Illustrations for Google’s Calendar App

Google’s new calendar app for Android is perhaps the best yet demonstration of how illustration can be used as a key element in digital product design. Each view has a charming seasonal illustration at the top which expands to fill the left half of the screen in landscape mode on tablets. In the app’s “schedule” view, upcoming events are rendered as colorful blocks, sometimes with photographs or maps as backdrops—but also, most surprisingly, sometimes with illustrations (in the same style) apparently determined by key words in the event’s title. Here are a few that showed up on my calendar, with some private details redacted:
Google Calendar

Pretty wonderful, right? I would have never expected the event for my kids’ swimming lesson would get its own art, but there it is.

In a way, this is a minor revelation; illustration as a tool for visual communication has suffered tremendously since the advent of digital media, and has been virtually ignored by product designers except for marketing or onboarding purposes. I’m not the biggest fan of the style of illustration used here, but it does show how much warmth and humanity can be added to software through the clever, integral use of illustration. I’d even like to see more of it; why show just one illustration for coffee- or drinks-related events (which are likely to appear on a user’s calendar repeatedly) when the user could be continually delighted by an array of them?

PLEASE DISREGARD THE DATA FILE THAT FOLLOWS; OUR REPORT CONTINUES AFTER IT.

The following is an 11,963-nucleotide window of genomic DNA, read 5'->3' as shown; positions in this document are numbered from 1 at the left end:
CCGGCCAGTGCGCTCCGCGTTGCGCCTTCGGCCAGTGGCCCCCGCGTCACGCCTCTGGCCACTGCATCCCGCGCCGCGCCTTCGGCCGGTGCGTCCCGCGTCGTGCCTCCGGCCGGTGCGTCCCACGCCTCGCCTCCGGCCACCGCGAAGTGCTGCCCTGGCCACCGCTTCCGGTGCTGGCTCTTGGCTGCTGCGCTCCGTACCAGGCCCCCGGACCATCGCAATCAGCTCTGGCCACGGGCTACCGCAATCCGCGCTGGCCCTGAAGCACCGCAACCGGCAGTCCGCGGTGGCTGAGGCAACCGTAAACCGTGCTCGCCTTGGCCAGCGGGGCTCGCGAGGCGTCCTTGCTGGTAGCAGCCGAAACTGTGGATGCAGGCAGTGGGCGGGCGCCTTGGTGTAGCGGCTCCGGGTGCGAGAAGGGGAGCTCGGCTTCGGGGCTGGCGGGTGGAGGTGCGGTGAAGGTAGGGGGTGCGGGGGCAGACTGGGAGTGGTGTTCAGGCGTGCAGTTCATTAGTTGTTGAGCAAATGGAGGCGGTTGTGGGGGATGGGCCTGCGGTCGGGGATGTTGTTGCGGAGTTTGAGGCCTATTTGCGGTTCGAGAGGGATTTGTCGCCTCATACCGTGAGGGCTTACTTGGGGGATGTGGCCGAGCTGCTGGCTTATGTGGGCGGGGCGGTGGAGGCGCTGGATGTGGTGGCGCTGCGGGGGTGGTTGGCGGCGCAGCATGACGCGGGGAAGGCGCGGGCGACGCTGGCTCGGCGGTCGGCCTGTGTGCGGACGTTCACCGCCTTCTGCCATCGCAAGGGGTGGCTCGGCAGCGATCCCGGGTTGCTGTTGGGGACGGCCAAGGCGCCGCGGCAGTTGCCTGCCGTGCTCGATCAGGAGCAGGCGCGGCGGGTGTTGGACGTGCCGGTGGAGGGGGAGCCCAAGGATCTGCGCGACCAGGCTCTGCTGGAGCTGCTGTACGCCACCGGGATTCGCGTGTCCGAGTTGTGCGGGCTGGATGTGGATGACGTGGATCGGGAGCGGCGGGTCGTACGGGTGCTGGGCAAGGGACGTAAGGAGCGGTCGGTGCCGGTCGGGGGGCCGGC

Admittedly, the sheer effort involved in going from one illustration to many is not trivial—effort, and the corresponding time requirements, have always been the deterrents to marrying illustration and digital products. But it’s encouraging that Google, of all companies, went to the lengths necessary to prove that those impediments can be overcome, and to winning effect. It’s even more surprising that the company responsible for this low-key breakthrough is Google, who once infamously multivariate-tested shades of blue.

More about the calendar app at this micro-site and in this blog post.

Update: on Twitter, Anthony Dines pointed out that the illustrator, Lotta Niemenen, has posted work from the project at Also, Joost Wouterse points out that the illustrations inside the event boxes were done by Maya Stepien, who has posted some of them at